July 10, 2014 § Leave a comment
My new release consists of two short films: a biographical documentary featuring interviews with Peg Entwistle’s surviving family, as well as previously unpublished photos and artifacts; and a silent black-and-white feature about her fateful walk to the Hollywood Sign in 1932. It’s available as a download for the first time; $4 to rent; $9 to buy.
Here’s the trailer:
For more about Peg Entwistle, my ebook Peg Entwistle and The Hollywood Sign is available at Amazon and other ebook sellers:
July 7, 2014 § 4 Comments
Recent decades have seen a gradual shift toward preservation, thanks largely to the Los Angeles Conservancy’s efforts. (Disclosure: A longtime Conservancy member, I have actively supported the landmarking of the Capitol Records Building and the Century Plaza Hotel, among others.) So it was a shock to learn in May that John Lautner’s Rehabilitation Center in Woodland Hills (now known as the Paul Weston Work Center) was about to be demolished by its new owner without so much as an Environmental Impact Report. After the Department of City Planning “concluded that the project site contained no potential historic and/or cultural resources”* it issued a Mitigated Negative Declaration (MND), clearing the way for demolition. Strangely, DCP did this without consulting its own Office of Historic Resources. In late May, letters and testimony in support of the Rehabilitation Center were presented at a hearing. A decision is pending. http://www.postperiodical.com/group-seeks-to-block-rehab-center-demolition/
John Lautner (1911-1994) trained under Frank Lloyd Wright at Taliesin, where his apprenticeship included carpentry and plumbing. Like Wright, he believed in “total concept” architecture, where the building is indivisible from the site. Though he was from Michigan, Lautner chose to settle and establish his practice in Los Angeles because its climate, both physical and philosophical, provided the ideal laboratory for his geometric forms and indoor-outdoor ethos. Like his mentor Wright, he was democratic, designing houses for middle-class clients as few prominent architects do today. As a result, his houses are scattered throughout Southern California, including two in Beachwood Canyon.
In the twenty years since his death, Lautner has been greatly celebrated for residential commissions such as the Chemosphere and the Wolff House, but his public buildings haven’t fared as well. In researching the Rehabilitation Center, I was stunned to learn that it is his second-to-last major surviving non-residential commission in Los Angeles County. (The other, Los Feliz’s Mid-Town School, is home to Lycée of Los Angeles.)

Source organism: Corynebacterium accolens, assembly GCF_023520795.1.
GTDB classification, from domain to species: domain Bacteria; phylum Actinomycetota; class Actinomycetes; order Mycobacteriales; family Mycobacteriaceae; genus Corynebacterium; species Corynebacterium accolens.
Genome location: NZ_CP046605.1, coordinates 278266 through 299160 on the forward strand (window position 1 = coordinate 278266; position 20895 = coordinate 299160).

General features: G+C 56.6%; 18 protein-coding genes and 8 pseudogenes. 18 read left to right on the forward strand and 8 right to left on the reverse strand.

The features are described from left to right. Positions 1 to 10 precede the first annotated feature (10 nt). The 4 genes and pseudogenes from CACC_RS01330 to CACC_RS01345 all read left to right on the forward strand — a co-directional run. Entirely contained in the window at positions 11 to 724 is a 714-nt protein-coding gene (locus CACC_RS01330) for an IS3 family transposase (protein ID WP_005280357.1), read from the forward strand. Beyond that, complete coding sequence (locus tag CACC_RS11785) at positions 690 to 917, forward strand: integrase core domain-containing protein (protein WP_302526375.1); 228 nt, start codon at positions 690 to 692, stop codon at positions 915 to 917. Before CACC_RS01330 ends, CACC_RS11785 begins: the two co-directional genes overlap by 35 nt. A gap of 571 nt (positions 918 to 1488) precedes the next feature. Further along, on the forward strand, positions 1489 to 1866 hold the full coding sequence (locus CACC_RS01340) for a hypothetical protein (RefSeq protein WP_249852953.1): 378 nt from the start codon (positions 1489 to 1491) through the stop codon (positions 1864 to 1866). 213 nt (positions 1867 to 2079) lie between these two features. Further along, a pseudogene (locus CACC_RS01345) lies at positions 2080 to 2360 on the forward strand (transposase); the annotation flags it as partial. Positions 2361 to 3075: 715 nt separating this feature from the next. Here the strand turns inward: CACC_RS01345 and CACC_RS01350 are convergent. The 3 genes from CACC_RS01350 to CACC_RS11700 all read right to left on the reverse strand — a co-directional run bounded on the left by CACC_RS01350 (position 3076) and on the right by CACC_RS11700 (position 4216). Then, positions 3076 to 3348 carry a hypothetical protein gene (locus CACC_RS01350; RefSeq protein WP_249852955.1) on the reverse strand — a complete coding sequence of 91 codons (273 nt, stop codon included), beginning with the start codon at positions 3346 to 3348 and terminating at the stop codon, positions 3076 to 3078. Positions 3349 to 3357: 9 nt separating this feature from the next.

If the County allowed the Rehabilitation Center to be razed, Lautner’s public legacy would be halved, an odd fate for a man whose architecture is synonymous with mid-century Los Angeles. In that case, the most publicly accessible of his projects would probably be the glass addition of the Beachwood Market. Built in 1954, it remains so modern-looking that City building officials who inspected it after the 1994 Northridge Earthquake assumed that it was new.
*Los Angeles Conservancy mailing, 5/21/14
June 25, 2014 § Leave a comment
I spent the last week in New York, on a much-needed break from Los Angeles in general and Beachwood Canyon in particular. Or so I thought. On Day 1, riding the subway downtown, I found myself sitting next to a young woman having a cell phone conversation about her teaching job in Culver City. Later that same day, I sat in a Chinatown restaurant listening to three twenty-somethings discussing Burning Man and Coachella. It was as if Los Angeles had followed me to New York. But my biggest LA moment was deliberate: having learned of a new Ed Ruscha commission on the High Line, I hoofed it over to West Chelsea for a look. Entering the park at W. 23rd Street, I initially walked by the work because of its size: I didn’t realize it took up the entire side of a building. A word painting on a hot pink background, it reads, “Honey, I Twisted Through More Damn Traffic Today”–an LA sentiment if ever there was one. It was appreciated by a crowd of passersby as well as a steady audience on the bleacher-like seating across from it.
Although today Ed Ruscha is an international star whose work can be seen in museums and collections worldwide, when I first became a fan of his work, in the early 90s, he was still considered a “California artist” by the New York art world, relegated by geography to a secondary tier. (Disclosure: I met him briefly during that time, along with Billy Al Bengston, though only I would remember.) The fact that his most famous paintings, including “Twentysix Gasoline Stations” and “Norm’s, La Cienega, On Fire,” depict Los Angeles didn’t ingratiate him with New York critics. Nor did the fact that he never lived in New York, having come directly to Los Angeles from his native Nebraska to attend what is now CalArts. (Born in 1937, Ruscha is probably unique among his Pop Art contemporaries in bypassing the NYC rite of passage.) His word paintings, “Another One of them Bikini and Chainsaw Movies” and “Another Hollywood Dream Bubble Popped,” don’t exactly bring to mind Manhattan. Neither does his famous photography collection, “Every Building on the Sunset Strip.”